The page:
A conference to question whether global warming will have a catastrophic effect is being held in London on 27 January.
Sceptics say the weather is not changing dramatically
It is being organised by the Scientific Alliance, which says its purpose is to bring together scientists and others to discuss environmental challenges.
One speaker is Richard Lindzen, who is professor of atmospheric science at the Massachusetts Institute of Technology.
Most climate scientists insist, despite the Alliance, that human activity and climate change are directly linked.
The meeting takes place shortly before the Hadley Centre, part of the UK Met Office, hosts a conference on the science of climate change, from 1 to 3 February.
The Scientific Alliance hopes to address issues it fears will not be addressed by the Hadley Centre participants.
Dr Benny Peiser, one of the speakers at the London meeting, told the BBC: "We are concerned the Hadley Centre conference will ignore key questions, particularly regarding the alarmist nature of future predictions.
"It's important for people to know there are eminent scientists who don't share this viewpoint."
Results from one of the largest climate prediction projects ever run, which were published on Thursday in the journal Nature, suggest temperatures around the world could rise by as much as 11C.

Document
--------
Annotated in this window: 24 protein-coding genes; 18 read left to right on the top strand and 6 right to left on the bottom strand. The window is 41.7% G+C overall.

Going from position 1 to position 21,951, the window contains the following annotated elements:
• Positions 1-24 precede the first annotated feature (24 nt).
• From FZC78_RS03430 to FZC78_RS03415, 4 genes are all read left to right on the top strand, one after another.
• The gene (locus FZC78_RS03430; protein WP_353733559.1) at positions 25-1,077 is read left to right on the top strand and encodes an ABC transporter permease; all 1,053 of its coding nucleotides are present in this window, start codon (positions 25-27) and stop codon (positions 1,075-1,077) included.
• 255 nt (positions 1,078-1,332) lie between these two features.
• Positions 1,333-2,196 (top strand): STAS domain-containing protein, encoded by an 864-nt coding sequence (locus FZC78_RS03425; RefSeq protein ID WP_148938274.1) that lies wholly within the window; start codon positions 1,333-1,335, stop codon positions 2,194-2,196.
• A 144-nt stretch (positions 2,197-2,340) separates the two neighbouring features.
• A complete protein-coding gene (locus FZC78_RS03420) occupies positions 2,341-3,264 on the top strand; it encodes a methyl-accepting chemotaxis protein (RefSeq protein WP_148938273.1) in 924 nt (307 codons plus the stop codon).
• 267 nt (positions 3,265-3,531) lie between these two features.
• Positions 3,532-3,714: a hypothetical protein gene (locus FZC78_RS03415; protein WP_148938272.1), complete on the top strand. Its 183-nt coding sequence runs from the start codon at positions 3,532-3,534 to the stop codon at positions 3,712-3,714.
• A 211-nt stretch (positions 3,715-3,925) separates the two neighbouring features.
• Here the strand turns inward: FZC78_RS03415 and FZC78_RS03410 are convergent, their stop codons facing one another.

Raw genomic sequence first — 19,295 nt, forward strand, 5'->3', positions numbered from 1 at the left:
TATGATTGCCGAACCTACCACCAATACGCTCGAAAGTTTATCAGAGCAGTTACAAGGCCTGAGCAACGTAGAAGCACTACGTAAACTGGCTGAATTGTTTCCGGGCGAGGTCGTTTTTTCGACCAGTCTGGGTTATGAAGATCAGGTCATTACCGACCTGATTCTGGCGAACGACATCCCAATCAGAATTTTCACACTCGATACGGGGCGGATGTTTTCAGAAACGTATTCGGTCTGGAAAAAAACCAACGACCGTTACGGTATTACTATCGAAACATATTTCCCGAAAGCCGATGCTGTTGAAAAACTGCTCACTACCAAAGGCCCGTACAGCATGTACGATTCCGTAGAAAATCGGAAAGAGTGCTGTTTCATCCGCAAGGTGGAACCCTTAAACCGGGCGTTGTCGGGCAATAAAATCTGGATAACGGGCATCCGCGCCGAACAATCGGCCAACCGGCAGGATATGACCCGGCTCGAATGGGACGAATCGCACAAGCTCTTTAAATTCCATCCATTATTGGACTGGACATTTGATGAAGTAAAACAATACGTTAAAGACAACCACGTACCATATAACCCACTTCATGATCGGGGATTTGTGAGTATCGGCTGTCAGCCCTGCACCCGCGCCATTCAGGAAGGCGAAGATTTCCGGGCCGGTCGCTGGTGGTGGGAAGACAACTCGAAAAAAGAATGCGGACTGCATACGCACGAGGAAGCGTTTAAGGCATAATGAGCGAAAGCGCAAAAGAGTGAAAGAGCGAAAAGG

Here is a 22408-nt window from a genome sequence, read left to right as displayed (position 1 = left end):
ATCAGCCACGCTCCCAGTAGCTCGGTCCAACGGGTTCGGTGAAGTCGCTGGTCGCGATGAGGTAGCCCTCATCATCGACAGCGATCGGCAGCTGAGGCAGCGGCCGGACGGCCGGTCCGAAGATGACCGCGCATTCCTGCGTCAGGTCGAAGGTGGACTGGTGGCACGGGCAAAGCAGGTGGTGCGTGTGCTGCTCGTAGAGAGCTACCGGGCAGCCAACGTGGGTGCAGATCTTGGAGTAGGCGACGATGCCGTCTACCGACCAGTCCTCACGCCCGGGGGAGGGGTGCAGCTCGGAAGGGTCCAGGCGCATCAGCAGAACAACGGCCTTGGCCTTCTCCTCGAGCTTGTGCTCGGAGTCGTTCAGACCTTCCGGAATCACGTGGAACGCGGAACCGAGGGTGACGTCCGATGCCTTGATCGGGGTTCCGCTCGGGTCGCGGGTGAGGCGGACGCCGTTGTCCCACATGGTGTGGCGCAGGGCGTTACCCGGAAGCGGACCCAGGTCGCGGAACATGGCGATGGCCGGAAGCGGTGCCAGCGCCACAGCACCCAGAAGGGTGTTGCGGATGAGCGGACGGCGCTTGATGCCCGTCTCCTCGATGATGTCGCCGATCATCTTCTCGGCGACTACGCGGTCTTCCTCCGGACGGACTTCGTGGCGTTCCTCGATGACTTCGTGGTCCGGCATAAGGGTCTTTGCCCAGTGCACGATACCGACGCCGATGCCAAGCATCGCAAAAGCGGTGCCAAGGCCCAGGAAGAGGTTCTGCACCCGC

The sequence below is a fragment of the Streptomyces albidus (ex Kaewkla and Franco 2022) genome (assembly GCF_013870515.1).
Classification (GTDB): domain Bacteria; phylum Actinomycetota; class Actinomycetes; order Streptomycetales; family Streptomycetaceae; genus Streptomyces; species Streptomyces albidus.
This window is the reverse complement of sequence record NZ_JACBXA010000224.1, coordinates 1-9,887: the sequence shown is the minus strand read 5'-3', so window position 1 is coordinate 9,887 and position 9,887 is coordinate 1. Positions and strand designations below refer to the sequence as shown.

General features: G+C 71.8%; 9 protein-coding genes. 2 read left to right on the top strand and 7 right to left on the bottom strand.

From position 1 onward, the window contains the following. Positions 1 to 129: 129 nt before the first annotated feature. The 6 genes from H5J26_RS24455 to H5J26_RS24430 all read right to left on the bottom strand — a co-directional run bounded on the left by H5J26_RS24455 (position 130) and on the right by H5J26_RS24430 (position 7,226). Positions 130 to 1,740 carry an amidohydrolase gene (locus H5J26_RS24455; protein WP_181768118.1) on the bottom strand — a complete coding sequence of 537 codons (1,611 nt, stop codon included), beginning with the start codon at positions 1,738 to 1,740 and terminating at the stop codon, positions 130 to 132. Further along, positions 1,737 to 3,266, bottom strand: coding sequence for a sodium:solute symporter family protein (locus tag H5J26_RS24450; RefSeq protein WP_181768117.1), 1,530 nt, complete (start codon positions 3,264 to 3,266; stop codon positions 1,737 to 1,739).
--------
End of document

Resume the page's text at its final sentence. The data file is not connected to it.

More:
Previous predictions by the Intergovernmental Panel on Climate Change suggested that global average temperatures would increase this century by 1.5-5.5C, with sea levels rising by anywhere from 9 to 88 cm.
Another speaker at the London conference is Professor Fred Singer, a former director of the US Weather Satellite Service.
Asked whether global warming posed a threat, he told the BBC: "It's certainly not a cause for alarm. The greenhouse warming from increased gas emissions is, as far as we can tell, insignificant.
Drought is not linked to greenhouse gas emissions, speakers say
"It's unlikely to be appreciable even a century from now, and we can easily adapt to it.
"The IPCC's predictions are based entirely on models, not observations. You must either improve the models or prove the observations are wrong."
The International Climate Change Taskforce said in a report this week the world might have little more than 10 years to avert catastrophic climate change.
One of its co-chairs, the British MP Stephen Byers, said: "Our planet is at risk. With climate change, there is an ecological time-bomb ticking away, and people are becoming increasingly concerned by the changes and extreme weather events they are already seeing."
Most climate scientists, inside the IPCC and outside it, are ready to acknowledge that they still do not know nearly enough about some key aspects of climate change.
But most would say their data is improving, and is already robust enough to show human activities are causing dangerous interference with natural systems.